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english farmhouse loaf
I can’t stop thinking about this Paleo diet movement. To me it’s a movement as so many friends have joined up and are trumpeting its benefits. I’m conflicted. On the one hand I love the idea of not eating anything processed at all but on the other hand, I just don’t want to eat meat. Oh. And, um, I eat a lot of bread. I am going to cut down on all this bread eating, really. Not give up; just some healthy moderation.

But for the times when you want it, need it and maybe even love it, here’s a spectacular recipe for a homemade loaf of bread. And even now, I hear my paleo friend’s voice say, “At first it’s hard, then bread begins to disgust you.”

On that note, The English Farmhouse Loaf!

This recipe comes from Delia Smith’s book How to Cook, Book One. I love that title. It truly is a ‘How to cook’ book. I mean, like, how-to-boil-an-egg. I’m terrible at poaching eggs and I know someday when I face this particular and intense fear of ineptly poaching an egg into a slobbery mess, this book will guide me true.

Delia’s bread recipe is called the ‘Plain and Simple White Bread’

english farmhouse loaf

700g bread flour (4 and 3/4 cups)
1 tbsp salt
1 tsp dried yeast
1 tsp sugar
15fl very warm water

Bread flour

bread dough rising

shaping the dough

shaping the dough
1. A great Delia bread trick is to warm up the flour in the oven on a very low setting before you even start. This makes a difference.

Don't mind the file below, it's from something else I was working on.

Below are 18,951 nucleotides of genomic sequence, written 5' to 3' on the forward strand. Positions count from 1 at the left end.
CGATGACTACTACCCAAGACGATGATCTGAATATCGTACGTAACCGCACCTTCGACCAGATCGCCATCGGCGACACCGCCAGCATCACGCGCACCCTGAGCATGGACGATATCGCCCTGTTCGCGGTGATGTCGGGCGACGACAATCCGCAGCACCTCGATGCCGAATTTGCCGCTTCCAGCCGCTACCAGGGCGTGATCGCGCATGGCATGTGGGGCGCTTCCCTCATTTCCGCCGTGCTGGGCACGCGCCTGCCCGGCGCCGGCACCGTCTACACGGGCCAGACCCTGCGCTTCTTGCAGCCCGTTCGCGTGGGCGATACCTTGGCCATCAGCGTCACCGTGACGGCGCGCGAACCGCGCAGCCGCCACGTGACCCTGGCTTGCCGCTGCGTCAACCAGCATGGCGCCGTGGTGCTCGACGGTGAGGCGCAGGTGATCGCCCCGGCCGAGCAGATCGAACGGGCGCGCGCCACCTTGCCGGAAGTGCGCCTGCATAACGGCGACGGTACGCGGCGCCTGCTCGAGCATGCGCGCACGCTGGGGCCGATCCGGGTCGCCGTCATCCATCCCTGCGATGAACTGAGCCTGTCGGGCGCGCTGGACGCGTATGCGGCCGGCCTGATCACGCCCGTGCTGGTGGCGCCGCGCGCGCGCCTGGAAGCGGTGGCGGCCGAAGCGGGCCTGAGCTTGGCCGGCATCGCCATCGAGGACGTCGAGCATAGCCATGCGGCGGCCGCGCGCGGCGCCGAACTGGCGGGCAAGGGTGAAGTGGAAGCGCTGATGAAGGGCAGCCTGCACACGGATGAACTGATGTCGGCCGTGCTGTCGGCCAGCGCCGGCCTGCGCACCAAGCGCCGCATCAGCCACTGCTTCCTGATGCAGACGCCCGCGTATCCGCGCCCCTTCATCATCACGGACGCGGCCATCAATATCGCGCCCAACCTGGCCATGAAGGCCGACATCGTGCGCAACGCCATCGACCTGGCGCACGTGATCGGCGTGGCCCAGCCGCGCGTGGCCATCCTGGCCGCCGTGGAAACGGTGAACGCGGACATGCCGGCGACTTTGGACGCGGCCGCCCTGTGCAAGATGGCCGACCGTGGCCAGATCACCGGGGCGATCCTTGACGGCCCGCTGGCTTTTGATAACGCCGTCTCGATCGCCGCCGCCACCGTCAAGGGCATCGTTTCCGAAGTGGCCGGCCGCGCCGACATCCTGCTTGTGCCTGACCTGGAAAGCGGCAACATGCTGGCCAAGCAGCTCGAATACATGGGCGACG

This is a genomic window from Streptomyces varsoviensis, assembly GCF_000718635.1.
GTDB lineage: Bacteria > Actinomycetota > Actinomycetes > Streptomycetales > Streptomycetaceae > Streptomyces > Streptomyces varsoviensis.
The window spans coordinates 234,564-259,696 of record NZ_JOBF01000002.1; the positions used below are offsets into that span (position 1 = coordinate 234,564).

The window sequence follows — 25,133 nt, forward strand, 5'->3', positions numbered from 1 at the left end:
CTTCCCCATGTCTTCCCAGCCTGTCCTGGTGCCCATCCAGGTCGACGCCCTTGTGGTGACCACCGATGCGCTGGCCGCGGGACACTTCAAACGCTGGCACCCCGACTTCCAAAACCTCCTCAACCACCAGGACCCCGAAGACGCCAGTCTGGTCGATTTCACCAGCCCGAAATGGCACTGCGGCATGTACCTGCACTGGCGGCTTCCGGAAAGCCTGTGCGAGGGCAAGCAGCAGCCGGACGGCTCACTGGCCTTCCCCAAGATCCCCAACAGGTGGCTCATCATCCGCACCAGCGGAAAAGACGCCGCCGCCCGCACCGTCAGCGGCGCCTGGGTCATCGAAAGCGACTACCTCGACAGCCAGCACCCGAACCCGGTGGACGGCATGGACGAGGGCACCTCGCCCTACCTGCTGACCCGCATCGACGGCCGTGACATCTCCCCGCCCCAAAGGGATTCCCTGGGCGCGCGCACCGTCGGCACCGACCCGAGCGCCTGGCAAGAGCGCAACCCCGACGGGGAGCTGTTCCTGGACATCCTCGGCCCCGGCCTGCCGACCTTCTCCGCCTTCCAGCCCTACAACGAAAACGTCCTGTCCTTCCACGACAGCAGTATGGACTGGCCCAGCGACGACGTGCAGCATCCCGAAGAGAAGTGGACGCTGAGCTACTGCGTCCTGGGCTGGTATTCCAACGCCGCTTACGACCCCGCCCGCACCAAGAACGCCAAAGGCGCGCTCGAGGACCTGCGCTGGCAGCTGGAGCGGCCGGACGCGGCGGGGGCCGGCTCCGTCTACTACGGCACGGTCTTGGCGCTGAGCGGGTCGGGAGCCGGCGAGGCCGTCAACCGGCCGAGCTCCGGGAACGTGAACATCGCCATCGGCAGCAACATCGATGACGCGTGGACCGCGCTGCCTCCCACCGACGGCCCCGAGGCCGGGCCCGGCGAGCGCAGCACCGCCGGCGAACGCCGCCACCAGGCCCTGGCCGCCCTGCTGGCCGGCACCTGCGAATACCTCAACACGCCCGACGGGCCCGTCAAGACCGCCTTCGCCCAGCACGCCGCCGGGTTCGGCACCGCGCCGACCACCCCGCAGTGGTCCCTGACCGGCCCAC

2. Add in the rest of the dry ingredients and mix.
3. Add in the warm water and mix with a wooden spoon.
4. Dump on a sparkling clean counter and knead the dough for a few minutes until it is smooth and shiny.
5. Lightly oil a bowl and put in the dough to rise. cover with a tea towel and keep in a warm place for about two hours. (One hour will work too, but the longer the better). I usually pick the oven. But turned off, naturally.
6. Preheat the oven to 450F or 230C.
7. After the dough has doubled in size, knock the air out and knead again for a couple of minutes. Shape into a bread loaf by folding one side in and the other side on top of it.
8. Butter and flour a loaf pan and place the shaped bread dough in, seam side down.
9. Bake in the oven about 40 or 45 minutes. The bread is ready when it is golden brown on top and it makes a hollow sound when you knock on the bottom.

I took a french-bread making course once and as soon as the instructor pulled our finished baguettes out of the massive industrial oven, he ordered us to eat them with a good slab of butter. “This is THE best time to eat bread,” he intoned, “Straight from the oven.”

So obvious, but so true!

fresh bread and butter